He's not quite Nigel no mates but Kane Williamson sure could do with some help.
New Zealand's unhealthy reliance on Williamson at this World Cup has come to make their captain resemble the lone pupil left to eat his peanut butter sandwich while the other kids try to match his bat down top score.
The more this tournament progresses, the rougher seas have become for the man dubbed steady the ship.
Too often Williamson has been left holding a sawn-off milk jug, attempting to bail his side out.
The Black Caps' boat is leaking – someone else needs to help plug the hole.
On the eve of New Zealand's semifinal with India at Old Trafford, Williamson is not, of course, about to throw any added scrutiny at his teammates. Instead, he will try to inject some confidence for this fresh-start opportunity.
Yet while there is a sense New Zealand's bowling department could test India, especially if conditions assist in exposing the potentially vulnerable Indian middle order, faith in the Black Caps' batting performance in Manchester is limited.
Scores of 157 and 186 in the last two, heavy defeats to semifinalists England and Australia, leave plenty to prove as Jasprit Bumrah, Mohammed Shami and the Indian spinners loom.
Led by Lockie Ferguson's firebrand aggression and Trent Boult's repeat efforts, with Matt Henry, Colin de Grandhomme, Mitchell Santner playing frustrating restricting roles and Jimmy Neesham nabbing the odd wicket, New Zealand's attack seem unlikely to shock India but are more than capable of building pressure and digging in for a fighting chance.
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Accuracy, selections and execution haven't always gone to plan but, on the whole, the bowlers deserve a pass mark. Only once have they conceded 300 or more – in their last, 119-run defeat to England in Durham when strike weapon Ferguson rested his injured hamstring.
Batting wise, it's almost been Williamson or bust.
Almost, because Ross Taylor has complied 261 runs and his man-of-the-match 82 helped push the Black Caps to their shaky victory over Bangladesh, when Santner's 17 from 12 was also influential.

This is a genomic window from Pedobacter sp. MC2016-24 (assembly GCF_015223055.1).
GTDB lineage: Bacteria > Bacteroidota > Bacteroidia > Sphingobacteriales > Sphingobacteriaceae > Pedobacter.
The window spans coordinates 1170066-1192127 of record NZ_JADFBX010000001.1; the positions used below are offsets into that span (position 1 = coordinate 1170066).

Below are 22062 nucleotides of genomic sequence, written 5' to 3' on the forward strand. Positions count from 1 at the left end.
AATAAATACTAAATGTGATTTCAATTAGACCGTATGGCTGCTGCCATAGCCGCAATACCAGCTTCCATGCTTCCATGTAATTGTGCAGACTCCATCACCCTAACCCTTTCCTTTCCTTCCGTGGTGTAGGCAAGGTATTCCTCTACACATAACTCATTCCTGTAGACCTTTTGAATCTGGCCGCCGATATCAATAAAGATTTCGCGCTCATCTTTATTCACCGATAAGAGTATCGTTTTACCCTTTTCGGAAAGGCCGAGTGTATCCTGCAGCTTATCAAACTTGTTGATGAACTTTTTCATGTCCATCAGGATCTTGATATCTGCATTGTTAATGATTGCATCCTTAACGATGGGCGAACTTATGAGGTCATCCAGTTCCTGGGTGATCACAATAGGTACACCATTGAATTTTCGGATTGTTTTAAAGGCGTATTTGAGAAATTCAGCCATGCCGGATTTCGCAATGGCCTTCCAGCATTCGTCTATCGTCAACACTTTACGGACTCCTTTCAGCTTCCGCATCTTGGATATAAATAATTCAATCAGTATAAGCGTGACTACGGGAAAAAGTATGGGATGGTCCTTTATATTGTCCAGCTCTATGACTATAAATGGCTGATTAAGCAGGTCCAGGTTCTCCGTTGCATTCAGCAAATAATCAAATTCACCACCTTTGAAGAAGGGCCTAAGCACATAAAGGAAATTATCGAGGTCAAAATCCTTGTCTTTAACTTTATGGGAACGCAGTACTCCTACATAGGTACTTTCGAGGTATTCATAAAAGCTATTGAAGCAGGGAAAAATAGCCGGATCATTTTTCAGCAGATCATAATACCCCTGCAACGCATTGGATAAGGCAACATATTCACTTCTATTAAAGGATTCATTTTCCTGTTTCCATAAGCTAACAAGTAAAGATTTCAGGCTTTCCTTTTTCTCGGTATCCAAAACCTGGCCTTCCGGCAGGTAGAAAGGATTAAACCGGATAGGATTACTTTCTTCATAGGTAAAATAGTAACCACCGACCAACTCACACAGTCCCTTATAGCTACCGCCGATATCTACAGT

Neesham continues to prove his growing resilience, too. His unbeaten 97 against Pakistan, in a record sixth-wicket partnership with de Grandhomme, saved an embarrassing collapse.
Yet without Williamson's two centuries, the Black Caps were dusted against the West Indies and South Africa, and would therefore not be around to scrap at this knockout stage of the tournament.
Even the best world-class players need help.
"There's been a number of other contributions that have been really important in order for us to get where we are right now," Williamson said. "Whether that's a lower score in terms an individual, it's still been very significant chasing totals down, which we've done very well in the earlier stages of the competition.
"From my perspective I try do my role as best I can to help move the team forward. That doesn't change going into tomorrow. You're always wanting to contribute more – you never put a number on it but that's why we all practice so hard make those contributions bigger and better."
The opening win over Sri Lanka in Cardiff, where Martin Guptill and Colin Munro cruised to 137 in the 10-wicket win under no scoreboard pressure, becomes more an anomaly with each match.
Four golden ducks from Guptill and Munro – three more than all previous World Cups for New Zealand combined – has forced Williamson into pseudo opener and, thus, thrust more pressure to perform.
With his late, soft hands; wristy flicks and temperament, Williamson never shirks or flinches in adversity. He's used to it.
Only in a global context can we appreciate his esteem.
Averaging 96.2 at this World Cup – not aided by a freak run out last innings – Williamson sits top to outrank the other three remaining captains, Virat Kohli in 10th with 441 runs at 63; Aaron Finch (15th 507 at 53.3) and Eoin Morgan (29th 317 at 39.6).
Grant Elliott's match-winning strike in the last of eight New Zealand World Cup semifinals is etched in folk law. Williamson's defiant blow to defeat Australia in the gripping group match of that tournament at the same Eden Park venue will similarly stick long in the memory.
Three weeks ago Williamson replicated those feats against the Proteas, his six sailing into the heaving Edgbaston stand to snatch victory with nine balls to spare.
It's great entertainment but not fair such acts are demanded so often of one man.
A return to Manchester offers a new day, with nothing to lose, for New Zealand's struggling batsmen.
Taylor was in a mood to swing, connecting more often than not, in the nets today facing the test left-arm off-spin of Ajaz Patel, and may hope to now carry that approach through.
It's now or never that support acts assume ownership and shoulder the Williamson burden.